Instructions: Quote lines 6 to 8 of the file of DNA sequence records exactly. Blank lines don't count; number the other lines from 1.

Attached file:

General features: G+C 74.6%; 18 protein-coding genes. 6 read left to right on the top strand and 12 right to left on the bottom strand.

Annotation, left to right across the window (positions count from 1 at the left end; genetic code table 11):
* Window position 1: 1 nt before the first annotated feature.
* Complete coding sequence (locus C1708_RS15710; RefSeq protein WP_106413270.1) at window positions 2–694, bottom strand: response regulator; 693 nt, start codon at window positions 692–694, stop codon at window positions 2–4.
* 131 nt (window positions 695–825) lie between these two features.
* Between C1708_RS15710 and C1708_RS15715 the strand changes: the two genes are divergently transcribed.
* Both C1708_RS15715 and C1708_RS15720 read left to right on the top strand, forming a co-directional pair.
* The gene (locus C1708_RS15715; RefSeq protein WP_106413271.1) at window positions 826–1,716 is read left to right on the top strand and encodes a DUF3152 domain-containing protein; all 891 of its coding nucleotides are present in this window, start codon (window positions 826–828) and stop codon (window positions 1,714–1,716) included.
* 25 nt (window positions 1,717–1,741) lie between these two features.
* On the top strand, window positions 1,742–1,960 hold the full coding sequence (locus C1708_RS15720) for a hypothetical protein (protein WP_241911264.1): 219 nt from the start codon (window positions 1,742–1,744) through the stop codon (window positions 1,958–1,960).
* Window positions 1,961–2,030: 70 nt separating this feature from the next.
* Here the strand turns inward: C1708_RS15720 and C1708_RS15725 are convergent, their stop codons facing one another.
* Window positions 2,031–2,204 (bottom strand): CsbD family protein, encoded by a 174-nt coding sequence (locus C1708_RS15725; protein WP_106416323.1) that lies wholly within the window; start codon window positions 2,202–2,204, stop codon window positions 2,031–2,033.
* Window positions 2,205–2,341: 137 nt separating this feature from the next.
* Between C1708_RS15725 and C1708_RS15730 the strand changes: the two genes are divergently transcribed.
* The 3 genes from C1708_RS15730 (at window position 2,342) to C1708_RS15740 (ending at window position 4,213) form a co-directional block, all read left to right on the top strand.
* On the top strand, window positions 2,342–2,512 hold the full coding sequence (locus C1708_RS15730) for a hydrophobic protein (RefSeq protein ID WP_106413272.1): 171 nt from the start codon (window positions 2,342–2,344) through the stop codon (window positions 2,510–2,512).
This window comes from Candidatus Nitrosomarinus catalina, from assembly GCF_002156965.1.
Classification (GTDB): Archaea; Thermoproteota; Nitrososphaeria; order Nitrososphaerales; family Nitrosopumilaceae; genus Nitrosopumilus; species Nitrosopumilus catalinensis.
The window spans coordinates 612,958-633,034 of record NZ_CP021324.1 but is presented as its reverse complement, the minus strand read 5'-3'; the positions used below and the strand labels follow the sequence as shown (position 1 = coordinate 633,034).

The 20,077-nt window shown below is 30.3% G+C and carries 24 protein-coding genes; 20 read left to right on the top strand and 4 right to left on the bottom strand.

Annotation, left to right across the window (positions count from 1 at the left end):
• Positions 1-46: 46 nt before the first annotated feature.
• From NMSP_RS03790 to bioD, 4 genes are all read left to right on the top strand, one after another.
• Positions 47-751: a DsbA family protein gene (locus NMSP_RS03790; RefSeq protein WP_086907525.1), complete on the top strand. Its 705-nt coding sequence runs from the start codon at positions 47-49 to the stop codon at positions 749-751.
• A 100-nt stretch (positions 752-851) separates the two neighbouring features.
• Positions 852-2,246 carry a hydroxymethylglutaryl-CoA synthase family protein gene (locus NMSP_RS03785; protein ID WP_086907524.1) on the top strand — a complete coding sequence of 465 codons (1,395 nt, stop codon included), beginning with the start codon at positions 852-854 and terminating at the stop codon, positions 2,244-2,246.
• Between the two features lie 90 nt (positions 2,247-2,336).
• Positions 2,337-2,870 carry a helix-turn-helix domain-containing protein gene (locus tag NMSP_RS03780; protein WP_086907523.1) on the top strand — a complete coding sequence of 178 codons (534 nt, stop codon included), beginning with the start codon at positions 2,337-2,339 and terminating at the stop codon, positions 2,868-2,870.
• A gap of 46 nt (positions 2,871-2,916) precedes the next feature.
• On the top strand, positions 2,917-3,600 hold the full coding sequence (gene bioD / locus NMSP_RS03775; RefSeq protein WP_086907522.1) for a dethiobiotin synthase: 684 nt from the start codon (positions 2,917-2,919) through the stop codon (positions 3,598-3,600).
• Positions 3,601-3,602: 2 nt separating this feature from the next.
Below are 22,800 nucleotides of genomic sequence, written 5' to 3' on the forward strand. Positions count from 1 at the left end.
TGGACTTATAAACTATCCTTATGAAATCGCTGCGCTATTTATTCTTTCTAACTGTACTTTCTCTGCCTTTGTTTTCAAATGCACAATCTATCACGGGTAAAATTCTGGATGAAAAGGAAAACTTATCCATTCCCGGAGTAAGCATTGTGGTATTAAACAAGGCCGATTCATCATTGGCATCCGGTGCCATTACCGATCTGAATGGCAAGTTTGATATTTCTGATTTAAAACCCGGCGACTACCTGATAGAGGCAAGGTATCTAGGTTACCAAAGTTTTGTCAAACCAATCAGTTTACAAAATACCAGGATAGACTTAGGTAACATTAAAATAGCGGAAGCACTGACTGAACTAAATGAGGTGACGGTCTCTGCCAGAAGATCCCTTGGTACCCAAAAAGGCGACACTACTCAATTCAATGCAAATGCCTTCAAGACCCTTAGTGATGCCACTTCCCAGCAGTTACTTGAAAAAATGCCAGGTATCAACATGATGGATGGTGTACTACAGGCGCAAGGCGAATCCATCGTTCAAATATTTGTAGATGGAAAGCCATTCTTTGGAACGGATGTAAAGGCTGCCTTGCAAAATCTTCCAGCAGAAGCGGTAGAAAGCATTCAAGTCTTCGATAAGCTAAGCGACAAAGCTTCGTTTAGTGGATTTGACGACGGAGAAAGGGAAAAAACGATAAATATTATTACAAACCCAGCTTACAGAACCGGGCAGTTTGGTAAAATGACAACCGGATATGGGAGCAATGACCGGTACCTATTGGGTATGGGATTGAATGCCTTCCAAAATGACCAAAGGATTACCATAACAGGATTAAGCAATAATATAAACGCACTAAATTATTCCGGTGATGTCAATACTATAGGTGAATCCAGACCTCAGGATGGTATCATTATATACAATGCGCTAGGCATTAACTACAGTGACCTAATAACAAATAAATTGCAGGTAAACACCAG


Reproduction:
* Between C1708_RS15710 and C1708_RS15715 the strand changes: the two genes are divergently transcribed.
* Both C1708_RS15715 and C1708_RS15720 read left to right on the top strand, forming a co-directional pair.
* The gene (locus C1708_RS15715; RefSeq protein WP_106413271.1) at window positions 826–1,716 is read left to right on the top strand and encodes a DUF3152 domain-containing protein; all 891 of its coding nucleotides are present in this window, start codon (window positions 826–828) and stop codon (window positions 1,714–1,716) included.